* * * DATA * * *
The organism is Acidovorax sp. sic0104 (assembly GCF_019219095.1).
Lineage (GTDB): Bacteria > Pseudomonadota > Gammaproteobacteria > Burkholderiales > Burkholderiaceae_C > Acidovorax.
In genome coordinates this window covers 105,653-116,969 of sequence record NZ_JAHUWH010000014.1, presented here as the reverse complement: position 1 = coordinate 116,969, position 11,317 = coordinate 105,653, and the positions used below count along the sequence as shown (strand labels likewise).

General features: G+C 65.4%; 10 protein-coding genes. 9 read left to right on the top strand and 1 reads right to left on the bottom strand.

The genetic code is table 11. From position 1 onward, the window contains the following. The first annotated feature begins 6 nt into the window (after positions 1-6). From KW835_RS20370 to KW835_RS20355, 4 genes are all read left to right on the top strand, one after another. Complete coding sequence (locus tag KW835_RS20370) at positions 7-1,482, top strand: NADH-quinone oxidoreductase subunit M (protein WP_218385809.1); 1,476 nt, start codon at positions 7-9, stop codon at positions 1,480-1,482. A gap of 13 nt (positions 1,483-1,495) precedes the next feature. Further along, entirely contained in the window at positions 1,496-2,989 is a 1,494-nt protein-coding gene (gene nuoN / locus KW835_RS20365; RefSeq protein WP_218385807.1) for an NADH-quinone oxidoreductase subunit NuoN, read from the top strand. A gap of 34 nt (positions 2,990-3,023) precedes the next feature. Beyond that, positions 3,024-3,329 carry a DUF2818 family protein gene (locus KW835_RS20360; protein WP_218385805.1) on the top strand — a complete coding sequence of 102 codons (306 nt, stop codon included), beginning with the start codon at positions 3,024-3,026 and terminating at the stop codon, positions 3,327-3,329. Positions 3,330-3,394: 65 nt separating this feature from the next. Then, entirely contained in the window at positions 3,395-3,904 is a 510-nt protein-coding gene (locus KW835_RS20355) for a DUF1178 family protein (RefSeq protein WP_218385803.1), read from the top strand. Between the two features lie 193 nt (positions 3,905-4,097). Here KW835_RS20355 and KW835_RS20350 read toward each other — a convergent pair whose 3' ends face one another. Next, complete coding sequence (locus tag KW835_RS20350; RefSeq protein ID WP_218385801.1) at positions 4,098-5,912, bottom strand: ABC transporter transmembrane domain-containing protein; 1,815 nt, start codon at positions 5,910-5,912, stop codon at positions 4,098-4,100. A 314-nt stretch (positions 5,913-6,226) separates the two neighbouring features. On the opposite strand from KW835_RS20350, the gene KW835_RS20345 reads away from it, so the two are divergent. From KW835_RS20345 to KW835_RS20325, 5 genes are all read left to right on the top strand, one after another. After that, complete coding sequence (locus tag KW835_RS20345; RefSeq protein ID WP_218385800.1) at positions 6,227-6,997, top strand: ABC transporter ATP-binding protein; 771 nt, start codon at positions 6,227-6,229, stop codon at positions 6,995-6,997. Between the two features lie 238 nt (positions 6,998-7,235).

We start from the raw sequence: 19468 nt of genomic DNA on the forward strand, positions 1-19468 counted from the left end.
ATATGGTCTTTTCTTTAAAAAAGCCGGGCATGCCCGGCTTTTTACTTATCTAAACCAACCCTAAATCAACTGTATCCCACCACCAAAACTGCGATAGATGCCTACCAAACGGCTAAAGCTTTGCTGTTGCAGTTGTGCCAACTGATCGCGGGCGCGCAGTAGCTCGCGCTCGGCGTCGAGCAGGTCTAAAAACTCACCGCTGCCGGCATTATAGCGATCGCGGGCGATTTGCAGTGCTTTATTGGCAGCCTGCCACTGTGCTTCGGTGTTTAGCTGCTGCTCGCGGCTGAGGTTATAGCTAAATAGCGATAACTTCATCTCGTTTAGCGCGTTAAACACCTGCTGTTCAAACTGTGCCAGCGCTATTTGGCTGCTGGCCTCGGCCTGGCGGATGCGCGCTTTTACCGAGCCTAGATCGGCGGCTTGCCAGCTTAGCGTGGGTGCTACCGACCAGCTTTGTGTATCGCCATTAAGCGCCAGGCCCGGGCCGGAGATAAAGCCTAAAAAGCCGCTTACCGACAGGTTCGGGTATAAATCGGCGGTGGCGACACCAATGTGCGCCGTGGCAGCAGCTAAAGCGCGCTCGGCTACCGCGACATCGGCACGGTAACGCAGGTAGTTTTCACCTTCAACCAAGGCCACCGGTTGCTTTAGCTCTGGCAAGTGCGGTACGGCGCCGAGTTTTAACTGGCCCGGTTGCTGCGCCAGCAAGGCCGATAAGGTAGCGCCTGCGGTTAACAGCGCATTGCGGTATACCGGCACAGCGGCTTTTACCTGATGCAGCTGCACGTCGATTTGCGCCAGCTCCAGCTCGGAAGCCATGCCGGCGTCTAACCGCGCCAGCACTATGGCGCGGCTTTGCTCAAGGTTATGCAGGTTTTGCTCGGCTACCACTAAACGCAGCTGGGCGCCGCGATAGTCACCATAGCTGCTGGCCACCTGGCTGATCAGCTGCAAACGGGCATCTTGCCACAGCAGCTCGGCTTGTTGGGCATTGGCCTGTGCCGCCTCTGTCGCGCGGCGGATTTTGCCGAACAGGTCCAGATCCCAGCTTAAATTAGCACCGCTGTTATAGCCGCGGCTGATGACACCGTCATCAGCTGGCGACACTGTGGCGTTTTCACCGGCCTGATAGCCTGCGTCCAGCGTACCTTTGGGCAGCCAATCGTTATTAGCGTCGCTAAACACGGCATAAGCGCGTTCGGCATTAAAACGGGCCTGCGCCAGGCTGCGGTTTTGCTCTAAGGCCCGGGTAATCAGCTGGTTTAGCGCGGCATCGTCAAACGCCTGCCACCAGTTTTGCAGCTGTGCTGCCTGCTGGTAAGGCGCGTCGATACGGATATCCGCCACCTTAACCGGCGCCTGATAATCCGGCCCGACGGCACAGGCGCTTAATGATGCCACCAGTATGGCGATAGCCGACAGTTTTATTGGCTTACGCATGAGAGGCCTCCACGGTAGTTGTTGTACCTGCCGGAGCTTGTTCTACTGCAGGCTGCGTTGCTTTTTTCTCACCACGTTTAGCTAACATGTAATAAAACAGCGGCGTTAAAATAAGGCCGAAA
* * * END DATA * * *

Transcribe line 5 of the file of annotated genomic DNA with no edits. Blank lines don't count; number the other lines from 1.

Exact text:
The genetic code is table 11. From position 1 onward, the window contains the following. The first annotated feature begins 6 nt into the window (after positions 1-6). From KW835_RS20370 to KW835_RS20355, 4 genes are all read left to right on the top strand, one after another. Complete coding sequence (locus tag KW835_RS20370) at positions 7-1,482, top strand: NADH-quinone oxidoreductase subunit M (protein WP_218385809.1); 1,476 nt, start codon at positions 7-9, stop codon at positions 1,480-1,482. A gap of 13 nt (positions 1,483-1,495) precedes the next feature. Further along, entirely contained in the window at positions 1,496-2,989 is a 1,494-nt protein-coding gene (gene nuoN / locus KW835_RS20365; RefSeq protein WP_218385807.1) for an NADH-quinone oxidoreductase subunit NuoN, read from the top strand. A gap of 34 nt (positions 2,990-3,023) precedes the next feature. Beyond that, positions 3,024-3,329 carry a DUF2818 family protein gene (locus KW835_RS20360; protein WP_218385805.1) on the top strand — a complete coding sequence of 102 codons (306 nt, stop codon included), beginning with the start codon at positions 3,024-3,026 and terminating at the stop codon, positions 3,327-3,329. Positions 3,330-3,394: 65 nt separating this feature from the next. Then, entirely contained in the window at positions 3,395-3,904 is a 510-nt protein-coding gene (locus KW835_RS20355) for a DUF1178 family protein (RefSeq protein WP_218385803.1), read from the top strand. Between the two features lie 193 nt (positions 3,905-4,097). Here KW835_RS20355 and KW835_RS20350 read toward each other — a convergent pair whose 3' ends face one another. Next, complete coding sequence (locus tag KW835_RS20350; RefSeq protein ID WP_218385801.1) at positions 4,098-5,912, bottom strand: ABC transporter transmembrane domain-containing protein; 1,815 nt, start codon at positions 5,910-5,912, stop codon at positions 4,098-4,100. A 314-nt stretch (positions 5,913-6,226) separates the two neighbouring features. On the opposite strand from KW835_RS20350, the gene KW835_RS20345 reads away from it, so the two are divergent. From KW835_RS20345 to KW835_RS20325, 5 genes are all read left to right on the top strand, one after another. After that, complete coding sequence (locus tag KW835_RS20345; RefSeq protein ID WP_218385800.1) at positions 6,227-6,997, top strand: ABC transporter ATP-binding protein; 771 nt, start codon at positions 6,227-6,229, stop codon at positions 6,995-6,997. Between the two features lie 238 nt (positions 6,998-7,235).